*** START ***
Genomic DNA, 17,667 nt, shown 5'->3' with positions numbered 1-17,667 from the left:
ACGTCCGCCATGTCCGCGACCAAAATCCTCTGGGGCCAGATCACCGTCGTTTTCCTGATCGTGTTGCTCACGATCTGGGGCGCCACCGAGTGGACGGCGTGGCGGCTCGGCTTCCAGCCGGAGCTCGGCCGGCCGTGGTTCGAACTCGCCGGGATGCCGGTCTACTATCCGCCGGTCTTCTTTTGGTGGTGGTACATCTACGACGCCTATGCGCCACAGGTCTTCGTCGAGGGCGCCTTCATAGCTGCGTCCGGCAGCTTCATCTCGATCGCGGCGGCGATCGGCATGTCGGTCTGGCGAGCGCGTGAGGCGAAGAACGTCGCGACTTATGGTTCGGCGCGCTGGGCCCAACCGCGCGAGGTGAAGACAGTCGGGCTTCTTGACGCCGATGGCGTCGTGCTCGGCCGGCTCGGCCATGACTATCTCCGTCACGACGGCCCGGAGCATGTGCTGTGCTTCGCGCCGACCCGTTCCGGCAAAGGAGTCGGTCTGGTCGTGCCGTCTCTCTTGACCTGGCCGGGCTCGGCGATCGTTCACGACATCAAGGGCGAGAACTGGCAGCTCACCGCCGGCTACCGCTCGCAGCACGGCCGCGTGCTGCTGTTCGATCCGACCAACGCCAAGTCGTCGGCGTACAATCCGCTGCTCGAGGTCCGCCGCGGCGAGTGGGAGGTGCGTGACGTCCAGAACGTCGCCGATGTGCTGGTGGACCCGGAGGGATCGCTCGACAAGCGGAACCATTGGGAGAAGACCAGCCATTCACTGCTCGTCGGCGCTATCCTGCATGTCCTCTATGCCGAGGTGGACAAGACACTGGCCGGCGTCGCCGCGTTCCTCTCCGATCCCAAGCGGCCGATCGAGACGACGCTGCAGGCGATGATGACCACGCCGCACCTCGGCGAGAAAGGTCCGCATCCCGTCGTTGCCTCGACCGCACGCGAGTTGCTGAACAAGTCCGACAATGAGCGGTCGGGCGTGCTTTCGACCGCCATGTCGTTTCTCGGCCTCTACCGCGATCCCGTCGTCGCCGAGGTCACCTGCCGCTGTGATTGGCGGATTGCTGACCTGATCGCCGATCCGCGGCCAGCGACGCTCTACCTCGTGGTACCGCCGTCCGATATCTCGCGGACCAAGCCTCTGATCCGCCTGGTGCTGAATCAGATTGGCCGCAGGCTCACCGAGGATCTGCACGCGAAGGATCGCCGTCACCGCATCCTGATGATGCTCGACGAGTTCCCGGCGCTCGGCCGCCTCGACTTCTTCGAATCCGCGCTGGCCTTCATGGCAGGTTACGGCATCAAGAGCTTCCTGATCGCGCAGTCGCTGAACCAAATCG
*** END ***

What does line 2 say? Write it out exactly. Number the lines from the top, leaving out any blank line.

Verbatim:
ACGTCCGCCATGTCCGCGACCAAAATCCTCTGGGGCCAGATCACCGTCGTTTTCCTGATCGTGTTGCTCACGATCTGGGGCGCCACCGAGTGGACGGCGTGGCGGCTCGGCTTCCAGCCGGAGCTCGGCCGGCCGTGGTTCGAACTCGCCGGGATGCCGGTCTACTATCCGCCGGTCTTCTTTTGGTGGTGGTACATCTACGACGCCTATGCGCCACAGGTCTTCGTCGAGGGCGCCTTCATAGCTGCGTCCGGCAGCTTCATCTCGATCGCGGCGGCGATCGGCATGTCGGTCTGGCGAGCGCGTGAGGCGAAGAACGTCGCGACTTATGGTTCGGCGCGCTGGGCCCAACCGCGCGAGGTGAAGACAGTCGGGCTTCTTGACGCCGATGGCGTCGTGCTCGGCCGGCTCGGCCATGACTATCTCCGTCACGACGGCCCGGAGCATGTGCTGTGCTTCGCGCCGACCCGTTCCGGCAAAGGAGTCGGTCTGGTCGTGCCGTCTCTCTTGACCTGGCCGGGCTCGGCGATCGTTCACGACATCAAGGGCGAGAACTGGCAGCTCACCGCCGGCTACCGCTCGCAGCACGGCCGCGTGCTGCTGTTCGATCCGACCAACGCCAAGTCGTCGGCGTACAATCCGCTGCTCGAGGTCCGCCGCGGCGAGTGGGAGGTGCGTGACGTCCAGAACGTCGCCGATGTGCTGGTGGACCCGGAGGGATCGCTCGACAAGCGGAACCATTGGGAGAAGACCAGCCATTCACTGCTCGTCGGCGCTATCCTGCATGTCCTCTATGCCGAGGTGGACAAGACACTGGCCGGCGTCGCCGCGTTCCTCTCCGATCCCAAGCGGCCGATCGAGACGACGCTGCAGGCGATGATGACCACGCCGCACCTCGGCGAGAAAGGTCCGCATCCCGTCGTTGCCTCGACCGCACGCGAGTTGCTGAACAAGTCCGACAATGAGCGGTCGGGCGTGCTTTCGACCGCCATGTCGTTTCTCGGCCTCTACCGCGATCCCGTCGTCGCCGAGGTCACCTGCCGCTGTGATTGGCGGATTGCTGACCTGATCGCCGATCCGCGGCCAGCGACGCTCTACCTCGTGGTACCGCCGTCCGATATCTCGCGGACCAAGCCTCTGATCCGCCTGGTGCTGAATCAGATTGGCCGCAGGCTCACCGAGGATCTGCACGCGAAGGATCGCCGTCACCGCATCCTGATGATGCTCGACGAGTTCCCGGCGCTCGGCCGCCTCGACTTCTTCGAATCCGCGCTGGCCTTCATGGCAGGTTACGGCATCAAGAGCTTCCTGATCGCGCAGTCGCTGAACCAAATCG